Friday, February 28, 2014

The Trouble a Tongue Can Be - Fixing a Tongue Tie

If you've read any of my other posts, you'll know by now that my wife and I believe strongly in breast feeding.  What you'll also know is that breast feeding hasn't been the easiest thing for my wife and Jack.  When we took Jack to his first pediatrician appointment we learned that Jack was tongue tied as well as lip tied and had to have both corrected.  These issues were being linked to the trouble we were having breastfeeding Jack.  We ended up going to an ENT who specializes in tongue tie/lip ties when Jack was about 6 days old and while the procedure was difficult to watch, it lasted only seconds and we were out the door soon enough.  Unfortunately, it wasn't completely corrected.

A tongue tie on a young baby (not Jack)
A tongue tie, if you aren't familiar with the term is when the the skin under your baby's tongue is too tight and doesn't allow a lot of movement of the tongue.  This piece of skin, a membrane called the frenulum, is too short restricting movement of the tongue.  This can be detrimental in breast feeding when the baby tries to make a good latch and can't without proper use of his tongue.  To add to this, the mother experiences a ton of pain if the baby isn't latching correctly and a lot of chewing is involved with breastfeeding.  Sometimes, it can even affect speech later in life if it's severe enough.  A lip tie is similar but where the lip meets gum line.  After a couple months of uncomfortable breastfeeding, my wife and I decided to visit a pediatric dentist to get another look at Jack's mouth and to see if maybe something else could be done.

Leading up to the visit my wife was a nervous wreck.  She remembered the first procedure and while she didn't see it being done (Jack was in my lap) she did hear it and with her hormones in a twist that close to giving birth, the whole experience was very jarring for her.  We eventually went to the appointment yesterday and after a quick exam, the doctor confirmed that Jack was indeed still tongue tied.  His lip tie was fixed and looked beautiful but for whatever reason, the tongue tie wasn't corrected when done the first time.  This time the doctor was going to use a laser and the procedure would take a little longer than it had previously.  Reilly and I put on our protective glasses, handed over our son who was all smiles and cooing at this point, and sat in for the long haul hand in hand.

The procedure itself was horrendous for a mother and father to witness their 4 mos. old go through, but in hindsight it probably wasn't that bad.  There was some blood as the laser had to cut below my son's tongue and he screamed bloody murder, due to being held down, but he had something to numb the area and the pain wasn't the problem.  A 4 mos. old being held down to have an operation done isn't something that he would fully understand.  It was horribly sad to watch, but within 5-10 minutes (seemed like 30 minutes) it was over and we were heading home.

Last night was hit or miss with Jack.  He was given small doses of children's tylenol which helped here and there but overall he was a little more fussy than usual.  We have to do exercises with his mouth a couple times a day to ensure that the tongue tie doesn't form up again.  This involves putting your finger under his tongue and then sort of moving around and pushing the tongue up.  Besides the general discomfort of an adult finger in his mouth - Jack doesn't seem to mind much.  My wife is also reporting a more comfortable breastfeeding experience which is exactly what we were aiming for.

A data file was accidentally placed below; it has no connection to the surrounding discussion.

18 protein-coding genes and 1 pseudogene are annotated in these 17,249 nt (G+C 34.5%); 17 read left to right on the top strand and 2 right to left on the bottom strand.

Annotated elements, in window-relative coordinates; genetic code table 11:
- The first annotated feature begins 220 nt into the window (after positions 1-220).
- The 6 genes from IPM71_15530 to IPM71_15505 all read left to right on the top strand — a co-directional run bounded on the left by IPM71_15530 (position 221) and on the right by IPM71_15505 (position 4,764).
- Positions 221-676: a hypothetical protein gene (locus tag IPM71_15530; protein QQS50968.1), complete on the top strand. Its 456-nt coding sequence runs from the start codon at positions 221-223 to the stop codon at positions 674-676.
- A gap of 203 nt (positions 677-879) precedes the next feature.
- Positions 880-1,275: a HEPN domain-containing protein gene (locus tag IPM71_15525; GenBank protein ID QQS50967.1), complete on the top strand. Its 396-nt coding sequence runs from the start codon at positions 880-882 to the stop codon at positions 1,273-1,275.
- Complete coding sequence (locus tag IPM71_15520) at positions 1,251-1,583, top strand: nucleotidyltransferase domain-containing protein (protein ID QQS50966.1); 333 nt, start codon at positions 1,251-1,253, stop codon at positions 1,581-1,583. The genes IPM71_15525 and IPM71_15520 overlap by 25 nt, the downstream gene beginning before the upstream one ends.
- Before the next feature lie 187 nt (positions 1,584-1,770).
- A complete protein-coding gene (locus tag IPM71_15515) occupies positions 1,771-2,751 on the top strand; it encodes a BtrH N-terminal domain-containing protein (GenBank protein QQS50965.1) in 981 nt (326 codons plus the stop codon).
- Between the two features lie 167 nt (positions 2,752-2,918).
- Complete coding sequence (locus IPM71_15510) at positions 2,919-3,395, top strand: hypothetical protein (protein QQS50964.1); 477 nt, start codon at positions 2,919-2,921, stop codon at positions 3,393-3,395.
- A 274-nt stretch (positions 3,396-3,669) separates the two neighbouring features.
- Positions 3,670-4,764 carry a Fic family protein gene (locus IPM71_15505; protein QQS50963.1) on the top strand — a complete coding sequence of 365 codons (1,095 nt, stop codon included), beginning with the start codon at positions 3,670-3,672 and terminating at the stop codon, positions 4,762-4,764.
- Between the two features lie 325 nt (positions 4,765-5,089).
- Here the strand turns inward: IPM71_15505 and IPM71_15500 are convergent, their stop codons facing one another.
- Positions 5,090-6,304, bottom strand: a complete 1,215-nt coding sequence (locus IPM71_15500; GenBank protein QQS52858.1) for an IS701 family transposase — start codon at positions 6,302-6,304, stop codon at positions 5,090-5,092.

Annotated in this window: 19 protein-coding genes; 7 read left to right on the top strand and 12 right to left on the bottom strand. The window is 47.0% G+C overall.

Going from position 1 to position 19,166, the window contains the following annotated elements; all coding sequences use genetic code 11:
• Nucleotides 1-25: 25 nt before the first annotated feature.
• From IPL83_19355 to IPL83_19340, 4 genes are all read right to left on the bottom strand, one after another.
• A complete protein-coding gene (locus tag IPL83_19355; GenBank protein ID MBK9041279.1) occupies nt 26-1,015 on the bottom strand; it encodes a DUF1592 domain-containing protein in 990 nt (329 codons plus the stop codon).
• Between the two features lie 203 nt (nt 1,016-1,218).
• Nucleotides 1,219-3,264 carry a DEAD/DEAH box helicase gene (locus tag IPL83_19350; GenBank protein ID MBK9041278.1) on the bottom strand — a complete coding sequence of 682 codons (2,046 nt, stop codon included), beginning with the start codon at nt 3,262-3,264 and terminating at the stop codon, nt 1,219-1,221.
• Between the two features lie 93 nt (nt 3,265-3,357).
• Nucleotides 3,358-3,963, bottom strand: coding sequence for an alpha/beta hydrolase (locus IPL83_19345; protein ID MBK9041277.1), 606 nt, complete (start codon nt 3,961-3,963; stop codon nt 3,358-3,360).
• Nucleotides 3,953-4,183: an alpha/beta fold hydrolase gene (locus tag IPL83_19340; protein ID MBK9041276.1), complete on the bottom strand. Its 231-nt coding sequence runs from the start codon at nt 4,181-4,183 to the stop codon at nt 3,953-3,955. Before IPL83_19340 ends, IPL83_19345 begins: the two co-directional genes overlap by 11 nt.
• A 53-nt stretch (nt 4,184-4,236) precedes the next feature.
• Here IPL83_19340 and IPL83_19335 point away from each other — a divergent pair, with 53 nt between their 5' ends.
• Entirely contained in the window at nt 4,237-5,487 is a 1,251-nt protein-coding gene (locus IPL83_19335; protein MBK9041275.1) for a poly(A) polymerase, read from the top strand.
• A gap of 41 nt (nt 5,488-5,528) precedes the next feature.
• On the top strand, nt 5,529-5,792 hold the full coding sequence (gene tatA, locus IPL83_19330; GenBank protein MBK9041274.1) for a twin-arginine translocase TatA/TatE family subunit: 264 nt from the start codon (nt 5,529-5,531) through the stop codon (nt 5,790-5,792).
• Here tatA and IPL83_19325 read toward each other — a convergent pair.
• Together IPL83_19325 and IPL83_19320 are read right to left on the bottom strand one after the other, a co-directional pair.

Hopefully this will permanently fix our breastfeeding troubles and my wife can finally get some relief from the pain while feeding Jack.  It was a horrible ordeal to watch as a new parent but in the end it was the right thing to do.  If you have any questions about tongue ties or the procedure, feel free to ask in the comments section.  There is also a wealth of information available via google searches.





4 comments:

  1. It's never an easy thing to decide to put your child through a procedure like this, but the tongue tie revision helped us so much with breastfeeding.

    We had ours done at 6.5 months, and had to travel to get it done, but I would do it again in a heart beat. It has made a world of difference and there was a post where I never thought I would breastfeed pain free.

    I wish more doctors were supportive of this practice, because we failed to get any help for a long time and ended up having to fight very hard to get it fixed.

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    1. You sound exactly like my wife. She hasn't experienced pain free breastfeeding yet and honestly gets a little annoyed when she hears about others who "enjoy" breastfeeding. To her, it's never been a question of if she would breastfeed or not. She just put up with the pain. When we had to procedure done the first time we thought that would be it but the pain continued. We didn't think it would come back or not be completed successfully. Hopefully this time it's done for good, especially with the laser being used and initial feedings feeling a little bit better than before. I'm glad to hear it worked for your family though - really hope it does for us as well!

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    2. Some doctors/dentists don't mention them, but doing stretches can be really helpful in preventing reattachment.

      Good luck to you and your wife! It's a tough thing to go through but it's so worth it.

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    3. Yeah - the ENT we went to didn't mention anything about the exercises the dentist suggested. I'm guessing that whatever happened the first time was null and void due to inaction on our part because we just didn't know we were supposed to do anything.

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